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Judge confiscates hard drive in Voom trial

Emails extracted from exec's computer as Dish witness nixed

A Gotham judge confiscated the hard drive of Dish Network’s programming VP Carolyn Crawford with harsh words he later apologized for and barred the third and last of Dish’s damages experts from the stand Monday in the breach of contract trial between the satcaster and Cablevision.

Cross examination of former Dish vice chairman Carl Vogel ran long and the satcaster’s founder and chief Charlie Ergen is now expected to take the stand Wednesday morning.

“I apologize for calling you ‘that woman,'” Judge Richard Lowe of New York State Supreme Court told Crawford.

The damages experts were meant to rebut plaintiff Cablevision’s claim for $2.4 billion in lost profits after Dish dropped its Voom HD service.

Extracting emails and other information from Dish has become a theme of the case even before it went to trial. Dish was sanctioned for destroying evidence in the litigation with Cablevision over Voom. In 2005, Dish inked a 15-year carriage deal for Voom to get a leg up in high-def but dropped the suite of channels after two years. It justifying the move by saying Voom hadn’t invested a promised $100 million in the service, in which Dish had an equity stake.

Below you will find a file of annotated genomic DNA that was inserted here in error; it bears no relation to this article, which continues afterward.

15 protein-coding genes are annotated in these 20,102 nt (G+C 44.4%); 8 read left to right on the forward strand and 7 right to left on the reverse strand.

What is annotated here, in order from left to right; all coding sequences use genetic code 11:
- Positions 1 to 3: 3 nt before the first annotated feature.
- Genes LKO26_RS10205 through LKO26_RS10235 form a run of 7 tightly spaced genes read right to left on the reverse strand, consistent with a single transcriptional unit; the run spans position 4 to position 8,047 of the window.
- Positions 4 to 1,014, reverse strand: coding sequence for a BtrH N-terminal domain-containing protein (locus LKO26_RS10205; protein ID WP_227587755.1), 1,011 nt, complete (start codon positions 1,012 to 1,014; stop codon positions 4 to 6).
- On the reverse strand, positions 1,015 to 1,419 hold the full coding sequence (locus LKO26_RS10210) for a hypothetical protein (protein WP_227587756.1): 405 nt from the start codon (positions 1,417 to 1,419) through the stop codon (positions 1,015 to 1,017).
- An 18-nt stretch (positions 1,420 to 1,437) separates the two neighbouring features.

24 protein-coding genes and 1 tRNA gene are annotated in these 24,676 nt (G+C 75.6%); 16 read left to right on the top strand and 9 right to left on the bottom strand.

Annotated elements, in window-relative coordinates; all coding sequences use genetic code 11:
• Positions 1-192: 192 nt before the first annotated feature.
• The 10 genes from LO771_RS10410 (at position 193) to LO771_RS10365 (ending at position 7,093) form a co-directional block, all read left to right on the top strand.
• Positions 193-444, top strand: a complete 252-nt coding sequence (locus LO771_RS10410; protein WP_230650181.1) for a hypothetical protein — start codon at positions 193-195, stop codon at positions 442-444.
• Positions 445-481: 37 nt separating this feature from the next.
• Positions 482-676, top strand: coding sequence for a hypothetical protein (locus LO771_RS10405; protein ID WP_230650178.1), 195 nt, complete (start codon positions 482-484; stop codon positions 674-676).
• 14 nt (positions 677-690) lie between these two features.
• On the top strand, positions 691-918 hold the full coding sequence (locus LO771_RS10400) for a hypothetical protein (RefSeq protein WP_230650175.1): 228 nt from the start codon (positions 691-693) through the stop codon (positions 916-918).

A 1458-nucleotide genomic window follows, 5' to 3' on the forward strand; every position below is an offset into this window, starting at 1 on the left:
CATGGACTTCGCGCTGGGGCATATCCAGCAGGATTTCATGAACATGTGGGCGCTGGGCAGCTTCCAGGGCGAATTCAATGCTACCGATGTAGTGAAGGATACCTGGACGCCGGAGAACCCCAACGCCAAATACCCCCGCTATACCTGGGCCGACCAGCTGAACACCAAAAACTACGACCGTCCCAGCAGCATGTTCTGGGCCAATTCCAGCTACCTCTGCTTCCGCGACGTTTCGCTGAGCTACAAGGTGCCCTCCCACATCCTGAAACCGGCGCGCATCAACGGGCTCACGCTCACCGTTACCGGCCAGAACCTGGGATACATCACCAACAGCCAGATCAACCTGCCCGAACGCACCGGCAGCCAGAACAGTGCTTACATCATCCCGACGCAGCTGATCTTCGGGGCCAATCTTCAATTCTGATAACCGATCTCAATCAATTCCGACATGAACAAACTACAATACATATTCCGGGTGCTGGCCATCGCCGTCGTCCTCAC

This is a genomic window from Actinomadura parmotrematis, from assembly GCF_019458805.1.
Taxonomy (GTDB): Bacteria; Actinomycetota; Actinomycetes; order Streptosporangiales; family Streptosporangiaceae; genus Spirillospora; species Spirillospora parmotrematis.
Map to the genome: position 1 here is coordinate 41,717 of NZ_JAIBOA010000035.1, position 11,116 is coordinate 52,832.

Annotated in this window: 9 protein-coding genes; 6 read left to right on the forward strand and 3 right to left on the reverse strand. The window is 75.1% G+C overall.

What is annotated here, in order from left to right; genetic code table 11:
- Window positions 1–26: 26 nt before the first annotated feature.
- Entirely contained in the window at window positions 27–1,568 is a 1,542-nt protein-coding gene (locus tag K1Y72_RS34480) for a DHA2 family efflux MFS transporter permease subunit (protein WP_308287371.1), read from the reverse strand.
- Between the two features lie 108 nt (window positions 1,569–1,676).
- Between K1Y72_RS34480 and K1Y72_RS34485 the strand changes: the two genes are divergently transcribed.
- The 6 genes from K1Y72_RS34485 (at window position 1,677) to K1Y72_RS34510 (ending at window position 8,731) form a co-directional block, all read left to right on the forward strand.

In testimony Wednesday, Vogel, who repped Dish in the Voom negotiations, said he came to a preliminary conclusion that Voom hadn’t invested enough in 2006 after reviewing the balance sheet and income statement for the first three months of 2007. He said he had never examined the 2006 financials, a fact hammered by Voom attorney Orin Snyder. Based on Vogel’s reading of the numbers, Dish sent Voom a letter requesting a spending audit. But Crawford told Vogel in an email after that the audit result didn’t back Dish up and only “creates an illusion of leverage.” Dish had spent just over $100 million total on Voom in 2006.

Dish dropped Voom anyway claiming that a chunk of that $100 million, including overhead, should not count towards the total. Vogel said only $80-$90 million, including $59 million for programming, were permissible under the contract.

“I trusted Mr. Ergen,” who he said was well aware of the fine points of the contract, Vogel said. “My belief is that $100 million was not spent on the service,” he said. And, “I don’t believe I deleted key emails.”

Synder insisted that Dish was mainly desperate to exit a deal that had become too expensive.

Not so, Vogel said. “We were happy to pay for the Voom service.”